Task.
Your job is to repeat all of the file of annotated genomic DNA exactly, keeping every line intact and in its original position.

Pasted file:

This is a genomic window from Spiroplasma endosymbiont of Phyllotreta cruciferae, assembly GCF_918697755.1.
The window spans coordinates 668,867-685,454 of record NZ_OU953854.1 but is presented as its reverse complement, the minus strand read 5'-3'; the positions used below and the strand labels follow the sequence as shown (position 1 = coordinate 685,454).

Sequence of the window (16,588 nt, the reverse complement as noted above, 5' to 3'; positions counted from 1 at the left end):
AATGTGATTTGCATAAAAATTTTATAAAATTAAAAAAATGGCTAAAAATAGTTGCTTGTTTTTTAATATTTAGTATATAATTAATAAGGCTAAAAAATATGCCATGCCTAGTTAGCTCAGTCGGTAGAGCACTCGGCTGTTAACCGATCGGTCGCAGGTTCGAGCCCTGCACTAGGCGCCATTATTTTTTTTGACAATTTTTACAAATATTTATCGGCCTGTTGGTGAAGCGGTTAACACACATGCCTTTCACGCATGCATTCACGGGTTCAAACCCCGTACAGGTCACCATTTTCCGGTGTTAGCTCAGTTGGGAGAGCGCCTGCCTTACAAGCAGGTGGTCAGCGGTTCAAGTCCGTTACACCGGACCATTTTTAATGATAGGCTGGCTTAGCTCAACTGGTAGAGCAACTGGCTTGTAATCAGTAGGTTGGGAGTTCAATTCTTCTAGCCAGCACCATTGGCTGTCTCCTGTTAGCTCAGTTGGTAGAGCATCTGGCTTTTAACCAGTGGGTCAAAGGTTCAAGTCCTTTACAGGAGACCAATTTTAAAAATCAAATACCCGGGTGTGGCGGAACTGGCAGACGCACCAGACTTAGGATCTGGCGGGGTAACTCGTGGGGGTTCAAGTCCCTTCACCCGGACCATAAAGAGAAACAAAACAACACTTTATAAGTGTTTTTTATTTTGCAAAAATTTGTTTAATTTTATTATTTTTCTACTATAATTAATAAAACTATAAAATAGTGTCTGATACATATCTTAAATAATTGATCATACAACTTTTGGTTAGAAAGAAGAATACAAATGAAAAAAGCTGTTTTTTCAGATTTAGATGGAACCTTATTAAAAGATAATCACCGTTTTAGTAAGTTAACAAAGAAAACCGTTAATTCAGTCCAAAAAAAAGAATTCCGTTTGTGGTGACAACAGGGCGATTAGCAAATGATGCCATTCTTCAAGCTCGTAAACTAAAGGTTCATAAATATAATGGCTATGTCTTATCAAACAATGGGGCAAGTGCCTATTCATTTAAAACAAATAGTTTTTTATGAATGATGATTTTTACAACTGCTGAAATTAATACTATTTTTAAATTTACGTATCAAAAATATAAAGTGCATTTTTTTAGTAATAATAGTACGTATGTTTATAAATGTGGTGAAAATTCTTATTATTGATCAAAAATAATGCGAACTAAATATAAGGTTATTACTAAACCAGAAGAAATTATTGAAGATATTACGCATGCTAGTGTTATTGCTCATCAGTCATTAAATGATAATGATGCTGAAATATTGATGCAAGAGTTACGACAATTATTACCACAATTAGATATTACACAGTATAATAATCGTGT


This is a genomic window from Spiroplasma endosymbiont of Phyllotreta cruciferae, assembly GCF_918697755.1.
The window spans coordinates 668,867-685,454 of record NZ_OU953854.1 but is presented as its reverse complement, the minus strand read 5'-3'; the positions used below and the strand labels follow the sequence as shown (position 1 = coordinate 685,454).

Sequence of the window (16,588 nt, the reverse complement as noted above, 5' to 3'; positions counted from 1 at the left end):
AATGTGATTTGCATAAAAATTTTATAAAATTAAAAAAATGGCTAAAAATAGTTGCTTGTTTTTTAATATTTAGTATATAATTAATAAGGCTAAAAAATATGCCATGCCTAGTTAGCTCAGTCGGTAGAGCACTCGGCTGTTAACCGATCGGTCGCAGGTTCGAGCCCTGCACTAGGCGCCATTATTTTTTTTGACAATTTTTACAAATATTTATCGGCCTGTTGGTGAAGCGGTTAACACACATGCCTTTCACGCATGCATTCACGGGTTCAAACCCCGTACAGGTCACCATTTTCCGGTGTTAGCTCAGTTGGGAGAGCGCCTGCCTTACAAGCAGGTGGTCAGCGGTTCAAGTCCGTTACACCGGACCATTTTTAATGATAGGCTGGCTTAGCTCAACTGGTAGAGCAACTGGCTTGTAATCAGTAGGTTGGGAGTTCAATTCTTCTAGCCAGCACCATTGGCTGTCTCCTGTTAGCTCAGTTGGTAGAGCATCTGGCTTTTAACCAGTGGGTCAAAGGTTCAAGTCCTTTACAGGAGACCAATTTTAAAAATCAAATACCCGGGTGTGGCGGAACTGGCAGACGCACCAGACTTAGGATCTGGCGGGGTAACTCGTGGGGGTTCAAGTCCCTTCACCCGGACCATAAAGAGAAACAAAACAACACTTTATAAGTGTTTTTTATTTTGCAAAAATTTGTTTAATTTTATTATTTTTCTACTATAATTAATAAAACTATAAAATAGTGTCTGATACATATCTTAAATAATTGATCATACAACTTTTGGTTAGAAAGAAGAATACAAATGAAAAAAGCTGTTTTTTCAGATTTAGATGGAACCTTATTAAAAGATAATCACCGTTTTAGTAAGTTAACAAAGAAAACCGTTAATTCAGTCCAAAAAAAAGAATTCCGTTTGTGGTGACAACAGGGCGATTAGCAAATGATGCCATTCTTCAAGCTCGTAAACTAAAGGTTCATAAATATAATGGCTATGTCTTATCAAACAATGGGGCAAGTGCCTATTCATTTAAAACAAATAGTTTTTTATGAATGATGATTTTTACAACTGCTGAAATTAATACTATTTTTAAATTTACGTATCAAAAATATAAAGTGCATTTTTTTAGTAATAATAGTACGTATGTTTATAAATGTGGTGAAAATTCTTATTATTGATCAAAAATAATGCGAACTAAATATAAGGTTATTACTAAACCAGAAGAAATTATTGAAGATATTACGCATGCTAGTGTTATTGCTCATCAGTCATTAAATGATAATGATGCTGAAATATTGATGCAAGAGTTACGACAATTATTACCACAATTAGATATTACACAGTATAATAATCGTGT